Then we started getting hands-on and learned about options for setting up swarms from single-node, to mutli-node, and from on-prem to in the cloud. We then created a single-node swarm and a multi-node swarm with the help of docker machine.
Following that, we discussed node management in swarm. We demonstrated routine tasks such as promoting, demoting, labeling, and setting a node's availability to schedule jobs.
The next demo focused lesson was about service management. We saw how to create and update services using various configurations such as host and ingress routing, global and replicated services, resource and placement constraints, and updates and rollbacks.
In the last demo lesson, we explored using stacks for managing distributed applications in Docker swarm mode. Stacks are represented using Compose files and have swarm specific configuration under the deploy key.
By taking this course, you have achieved the following learning outcomes. You are able to:
" Describe what Docker swarm mode can accomplish
" Explain the architecture of a swarm mode cluster
" Use the Docker CLI to manage nodes in a swarm mode cluster
" Use the Docker CLI to manage services in a swarm mode cluster
" Deploy multi-service applications to a swarm using stacks
There are a few places I can recommend for learning more. Try out some of the labs, quizzes or other courses on Cloud Academy. There is more content on swarm as well as other container orchestration tools in case you want to understand the entire ecosystem.
The Docker Swarm Mode docs are a great place to learn all the intricacies of swarm mode and to stay on top of release changes.
The Docker swarmkit GitHub repository is the ultimate place to learn about swarm mode from its source. See what features are coming next for swarm mode and learn from discussions around reported issues. Maybe even report your own or contribute to the code base.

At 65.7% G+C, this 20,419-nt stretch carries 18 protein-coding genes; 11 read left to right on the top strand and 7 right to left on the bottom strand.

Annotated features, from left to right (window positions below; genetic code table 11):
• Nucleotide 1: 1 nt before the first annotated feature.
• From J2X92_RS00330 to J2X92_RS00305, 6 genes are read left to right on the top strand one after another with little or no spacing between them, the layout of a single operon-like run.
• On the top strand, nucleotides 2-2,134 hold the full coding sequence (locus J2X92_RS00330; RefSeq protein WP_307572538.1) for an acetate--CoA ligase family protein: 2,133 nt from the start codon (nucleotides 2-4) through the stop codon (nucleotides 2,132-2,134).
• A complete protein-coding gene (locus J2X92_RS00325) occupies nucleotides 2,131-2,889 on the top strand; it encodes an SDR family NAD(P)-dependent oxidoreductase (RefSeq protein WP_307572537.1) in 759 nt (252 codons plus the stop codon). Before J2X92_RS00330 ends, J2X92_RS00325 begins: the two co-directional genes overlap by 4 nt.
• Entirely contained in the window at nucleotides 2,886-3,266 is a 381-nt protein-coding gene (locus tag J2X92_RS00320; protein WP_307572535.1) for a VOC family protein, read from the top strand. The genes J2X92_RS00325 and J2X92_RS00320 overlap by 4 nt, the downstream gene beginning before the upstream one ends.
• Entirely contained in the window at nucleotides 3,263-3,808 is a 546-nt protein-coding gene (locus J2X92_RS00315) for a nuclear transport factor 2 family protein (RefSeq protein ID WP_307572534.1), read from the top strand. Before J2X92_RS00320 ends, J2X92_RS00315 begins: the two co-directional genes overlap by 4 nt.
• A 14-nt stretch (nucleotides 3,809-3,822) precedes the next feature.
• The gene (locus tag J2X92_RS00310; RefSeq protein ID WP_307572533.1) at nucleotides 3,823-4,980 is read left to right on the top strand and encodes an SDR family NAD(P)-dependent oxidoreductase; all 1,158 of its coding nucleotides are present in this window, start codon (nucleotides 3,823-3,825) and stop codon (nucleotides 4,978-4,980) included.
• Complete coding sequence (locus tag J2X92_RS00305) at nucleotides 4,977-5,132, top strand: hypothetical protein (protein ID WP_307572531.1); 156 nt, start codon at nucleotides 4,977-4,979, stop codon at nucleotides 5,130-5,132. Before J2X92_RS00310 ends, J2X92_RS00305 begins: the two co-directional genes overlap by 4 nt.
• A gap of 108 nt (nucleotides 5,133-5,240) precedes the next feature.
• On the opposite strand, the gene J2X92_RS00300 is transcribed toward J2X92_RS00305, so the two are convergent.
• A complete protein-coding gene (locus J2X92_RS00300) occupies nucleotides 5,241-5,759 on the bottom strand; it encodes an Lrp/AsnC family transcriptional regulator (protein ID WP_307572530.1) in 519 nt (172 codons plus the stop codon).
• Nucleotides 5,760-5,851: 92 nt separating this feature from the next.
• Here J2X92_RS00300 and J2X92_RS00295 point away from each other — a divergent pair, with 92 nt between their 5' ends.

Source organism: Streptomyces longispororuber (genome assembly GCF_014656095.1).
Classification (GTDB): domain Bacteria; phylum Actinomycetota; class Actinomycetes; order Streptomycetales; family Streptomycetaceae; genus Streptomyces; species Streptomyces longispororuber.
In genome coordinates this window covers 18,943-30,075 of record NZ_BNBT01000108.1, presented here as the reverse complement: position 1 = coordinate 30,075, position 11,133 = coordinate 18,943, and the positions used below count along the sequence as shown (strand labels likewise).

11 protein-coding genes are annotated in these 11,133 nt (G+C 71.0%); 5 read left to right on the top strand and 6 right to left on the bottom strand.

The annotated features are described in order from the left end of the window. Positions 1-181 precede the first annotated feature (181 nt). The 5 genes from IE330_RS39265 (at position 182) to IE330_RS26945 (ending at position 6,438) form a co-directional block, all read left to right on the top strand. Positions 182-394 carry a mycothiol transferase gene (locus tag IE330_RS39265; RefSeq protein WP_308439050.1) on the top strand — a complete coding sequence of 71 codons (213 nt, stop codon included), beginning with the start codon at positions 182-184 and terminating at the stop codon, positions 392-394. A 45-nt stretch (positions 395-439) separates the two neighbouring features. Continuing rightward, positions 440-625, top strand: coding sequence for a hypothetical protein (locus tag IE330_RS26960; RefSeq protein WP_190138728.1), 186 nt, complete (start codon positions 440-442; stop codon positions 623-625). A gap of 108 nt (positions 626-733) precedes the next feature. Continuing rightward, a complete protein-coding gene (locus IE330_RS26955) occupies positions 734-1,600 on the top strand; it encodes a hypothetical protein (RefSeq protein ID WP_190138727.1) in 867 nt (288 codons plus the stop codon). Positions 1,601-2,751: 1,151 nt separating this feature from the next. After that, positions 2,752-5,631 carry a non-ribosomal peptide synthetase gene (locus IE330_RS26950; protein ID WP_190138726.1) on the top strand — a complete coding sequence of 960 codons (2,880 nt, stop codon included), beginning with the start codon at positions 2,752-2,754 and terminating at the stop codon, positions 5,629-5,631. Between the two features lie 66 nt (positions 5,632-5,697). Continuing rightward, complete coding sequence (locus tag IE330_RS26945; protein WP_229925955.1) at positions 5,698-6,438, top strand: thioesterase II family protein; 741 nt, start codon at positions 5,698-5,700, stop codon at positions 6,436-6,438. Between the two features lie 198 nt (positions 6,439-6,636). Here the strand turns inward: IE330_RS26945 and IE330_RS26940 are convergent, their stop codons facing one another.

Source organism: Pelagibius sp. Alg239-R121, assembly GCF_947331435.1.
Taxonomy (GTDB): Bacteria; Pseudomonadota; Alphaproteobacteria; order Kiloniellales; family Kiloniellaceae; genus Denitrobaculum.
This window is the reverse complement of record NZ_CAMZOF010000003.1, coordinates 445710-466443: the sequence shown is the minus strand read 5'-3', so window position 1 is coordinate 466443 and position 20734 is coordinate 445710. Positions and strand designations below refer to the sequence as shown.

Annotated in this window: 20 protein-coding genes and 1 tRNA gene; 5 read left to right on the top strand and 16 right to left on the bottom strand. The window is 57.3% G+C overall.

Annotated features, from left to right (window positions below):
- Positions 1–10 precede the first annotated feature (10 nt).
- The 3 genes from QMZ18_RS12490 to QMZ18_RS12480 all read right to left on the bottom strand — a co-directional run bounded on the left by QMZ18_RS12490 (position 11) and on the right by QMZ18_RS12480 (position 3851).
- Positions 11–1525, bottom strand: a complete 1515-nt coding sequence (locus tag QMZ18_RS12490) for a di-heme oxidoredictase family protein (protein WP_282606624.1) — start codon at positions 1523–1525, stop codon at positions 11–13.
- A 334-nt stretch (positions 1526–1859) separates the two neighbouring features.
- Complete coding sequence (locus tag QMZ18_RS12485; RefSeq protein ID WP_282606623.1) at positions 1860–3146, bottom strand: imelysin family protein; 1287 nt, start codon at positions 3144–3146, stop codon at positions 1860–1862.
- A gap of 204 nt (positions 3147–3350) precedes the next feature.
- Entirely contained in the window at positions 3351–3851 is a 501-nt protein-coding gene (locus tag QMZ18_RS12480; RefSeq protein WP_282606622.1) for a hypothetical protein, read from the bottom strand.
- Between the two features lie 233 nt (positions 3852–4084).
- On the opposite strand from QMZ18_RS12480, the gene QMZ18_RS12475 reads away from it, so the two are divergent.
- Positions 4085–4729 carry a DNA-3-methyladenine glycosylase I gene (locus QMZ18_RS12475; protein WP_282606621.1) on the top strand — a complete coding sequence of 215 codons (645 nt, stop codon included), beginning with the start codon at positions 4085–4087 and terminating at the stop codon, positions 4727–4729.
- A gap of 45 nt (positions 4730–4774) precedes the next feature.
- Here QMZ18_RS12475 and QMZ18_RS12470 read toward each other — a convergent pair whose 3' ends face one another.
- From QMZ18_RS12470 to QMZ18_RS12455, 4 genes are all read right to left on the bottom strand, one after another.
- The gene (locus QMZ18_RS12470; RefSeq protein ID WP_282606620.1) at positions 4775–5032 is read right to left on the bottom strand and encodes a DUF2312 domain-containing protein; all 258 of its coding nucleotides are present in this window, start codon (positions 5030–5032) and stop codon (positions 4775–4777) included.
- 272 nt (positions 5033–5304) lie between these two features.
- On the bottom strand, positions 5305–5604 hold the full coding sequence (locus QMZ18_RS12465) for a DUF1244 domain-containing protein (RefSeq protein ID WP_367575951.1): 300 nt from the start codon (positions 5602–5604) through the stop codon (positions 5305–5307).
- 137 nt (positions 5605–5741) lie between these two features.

I'm happy to hear from you. I make content for you. If you have any feedback, please get in touch with me by leaving a comment on the Comments tab below the video, by emailing firstname.lastname@example.org, or by connecting with me on Twitter where my handle is @LoganRakai.
That does it for another course here on Cloud Academy. You have developed some serious Docker swarm mode skills and should be proud of your accomplishment. Now go and do me the ultimate service by putting what you've learned here into practice. Until next time, I'm Logan Rakai with Cloud Academy.
What's that? All right, swarm twister, take us away!
Logan has been involved in software development and research since 2007 and has been in the cloud since 2012. He is an AWS Certified DevOps Engineer - Professional, AWS Certified Solutions Architect - Professional, Microsoft Certified Azure Solutions Architect Expert, MCSE: Cloud Platform and Infrastructure, Google Cloud Certified Associate Cloud Engineer, Certified Kubernetes Security Specialist (CKS), Certified Kubernetes Administrator (CKA), Certified Kubernetes Application Developer (CKAD), and Certified OpenStack Administrator (COA). He earned his Ph.D. studying design automation and enjoys all things tech.